The pair of space rock rings encircle the asteroid Chariklo. They were most likely formed after a collision scattered debris around the asteroid, according to a new study unveiled today (March 27). The asteroid rings also suggests the presence of a still-undiscovered moon around Chariklo that's keeping them stable, researchers said.
"We weren’t looking for a ring and didn’t think small bodies like Chariklo had them at all, so the discovery — and the amazing amount of detail we saw in the system — came as a complete surprise!" study leader Felipe Braga-Ribas, of the National Observatory in Brazil said in a statement today. [Asteroid with Rings: Artist Views of Space Rock Chariklo (Photos)]
An artist's view of the rings surrounding the asteroid Chariklo, which is only 155 miles (250 kilometers) across. The asteroid is the first non-planetary body in the solar system discovered to have its own ring system. Image released March 26, 2014.
Credit: Lucie Maquet
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Astronomers used seven telescopes, but just one revealed the pair of rings orbiting the rocky Chariklo. The asteroid's 155-mile diameter (250 kilometers) is dwarfed by the giant gas planets, the only other bodies known to have rings.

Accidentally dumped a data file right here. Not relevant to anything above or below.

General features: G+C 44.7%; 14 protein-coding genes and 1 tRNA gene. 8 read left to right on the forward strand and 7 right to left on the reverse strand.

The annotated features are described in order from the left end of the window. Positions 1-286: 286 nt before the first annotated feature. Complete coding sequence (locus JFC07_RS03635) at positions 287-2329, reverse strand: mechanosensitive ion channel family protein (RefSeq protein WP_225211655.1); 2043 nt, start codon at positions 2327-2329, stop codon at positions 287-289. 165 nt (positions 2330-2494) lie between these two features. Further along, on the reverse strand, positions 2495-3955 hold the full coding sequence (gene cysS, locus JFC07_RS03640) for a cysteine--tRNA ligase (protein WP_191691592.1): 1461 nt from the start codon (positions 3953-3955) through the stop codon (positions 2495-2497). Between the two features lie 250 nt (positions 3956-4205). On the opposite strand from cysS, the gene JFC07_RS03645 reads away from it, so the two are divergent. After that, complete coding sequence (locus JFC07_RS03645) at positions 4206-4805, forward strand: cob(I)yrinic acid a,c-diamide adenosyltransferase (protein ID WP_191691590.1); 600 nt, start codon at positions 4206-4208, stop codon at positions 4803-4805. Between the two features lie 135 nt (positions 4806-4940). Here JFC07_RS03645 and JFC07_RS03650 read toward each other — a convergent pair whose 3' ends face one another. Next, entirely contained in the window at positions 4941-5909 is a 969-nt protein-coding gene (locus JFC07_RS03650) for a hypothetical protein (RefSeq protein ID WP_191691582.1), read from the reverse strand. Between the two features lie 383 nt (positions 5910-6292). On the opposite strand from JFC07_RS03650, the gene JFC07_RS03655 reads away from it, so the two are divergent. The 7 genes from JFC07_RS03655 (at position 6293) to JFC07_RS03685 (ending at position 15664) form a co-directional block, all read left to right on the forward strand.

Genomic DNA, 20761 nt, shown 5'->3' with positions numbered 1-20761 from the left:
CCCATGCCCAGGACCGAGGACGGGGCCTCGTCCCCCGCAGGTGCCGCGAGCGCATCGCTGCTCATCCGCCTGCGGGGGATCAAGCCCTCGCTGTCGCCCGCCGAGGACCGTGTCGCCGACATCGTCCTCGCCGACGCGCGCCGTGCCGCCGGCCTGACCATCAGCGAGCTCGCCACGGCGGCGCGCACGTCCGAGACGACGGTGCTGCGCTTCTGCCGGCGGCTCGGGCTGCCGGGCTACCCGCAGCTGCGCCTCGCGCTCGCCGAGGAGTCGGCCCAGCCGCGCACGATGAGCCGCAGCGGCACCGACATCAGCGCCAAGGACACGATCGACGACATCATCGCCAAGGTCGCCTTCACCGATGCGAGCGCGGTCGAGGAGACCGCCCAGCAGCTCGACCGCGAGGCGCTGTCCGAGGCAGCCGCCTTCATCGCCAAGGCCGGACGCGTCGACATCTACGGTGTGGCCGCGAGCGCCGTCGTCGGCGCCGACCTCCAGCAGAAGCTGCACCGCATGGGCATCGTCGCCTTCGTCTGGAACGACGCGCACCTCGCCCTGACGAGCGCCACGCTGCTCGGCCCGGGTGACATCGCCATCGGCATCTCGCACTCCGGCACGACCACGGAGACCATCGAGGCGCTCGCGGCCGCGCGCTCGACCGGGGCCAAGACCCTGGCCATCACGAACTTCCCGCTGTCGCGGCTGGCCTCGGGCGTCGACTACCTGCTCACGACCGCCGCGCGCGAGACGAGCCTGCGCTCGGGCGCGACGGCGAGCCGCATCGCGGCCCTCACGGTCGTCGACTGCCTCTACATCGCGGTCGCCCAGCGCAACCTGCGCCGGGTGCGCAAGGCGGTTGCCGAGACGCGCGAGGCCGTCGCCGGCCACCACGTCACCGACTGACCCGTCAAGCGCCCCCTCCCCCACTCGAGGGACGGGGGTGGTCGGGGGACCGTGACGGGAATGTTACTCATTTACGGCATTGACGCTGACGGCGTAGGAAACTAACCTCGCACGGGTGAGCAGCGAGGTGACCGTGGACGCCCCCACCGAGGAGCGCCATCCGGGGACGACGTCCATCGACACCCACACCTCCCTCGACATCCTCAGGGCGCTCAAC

"This discovery shows that size is not important in order to have — or not have — rings," Felipe Braga-Ribas, of the National Observatory in Brazil, told Space.com by email.
An asteroid among giants
On June 3, 2013, Braga-Ribas led a team of astronomers in observing Chariklo as it passed in front of a distant star — a process known as an occultation. As the asteroid traveled, it blocked light from the star, enabling scientists to learn more about it. [The Strangest Asteroids in the Solar System]
The astronomers were surprised to discover that a few seconds before and after the main occultation, the light dimmed slightly, indicating that something circled the rocky asteroid. By comparing the data gathered from seven different telescopes, the team was able to identify the shape, size and orientation of the rings.
The system consists of a dense, 4-mile-wide (7 km) ring near the planet, and a smaller 2-mile-wide (3 km) ring farther out.
From the surface of the asteroid, "they would be two spectacular sharp and really bright rings, crossing all the sky," Braga-Ribas said. "They would be noticeably close, as they are at about 1/1,000 of the moon's distance from us," he added.
He went on to say that the larger, inner ring would block the view of the outer ring from the ground. The rings are similar to those around Saturn, in that both are very dense, bright and possibly formed by rock and water ice. But their scales are quite different.
"The whole Chariklo system would fit about 12 times in the Cassini Division," Braga-Ribas said, referring to the largest gap inSaturn's rings.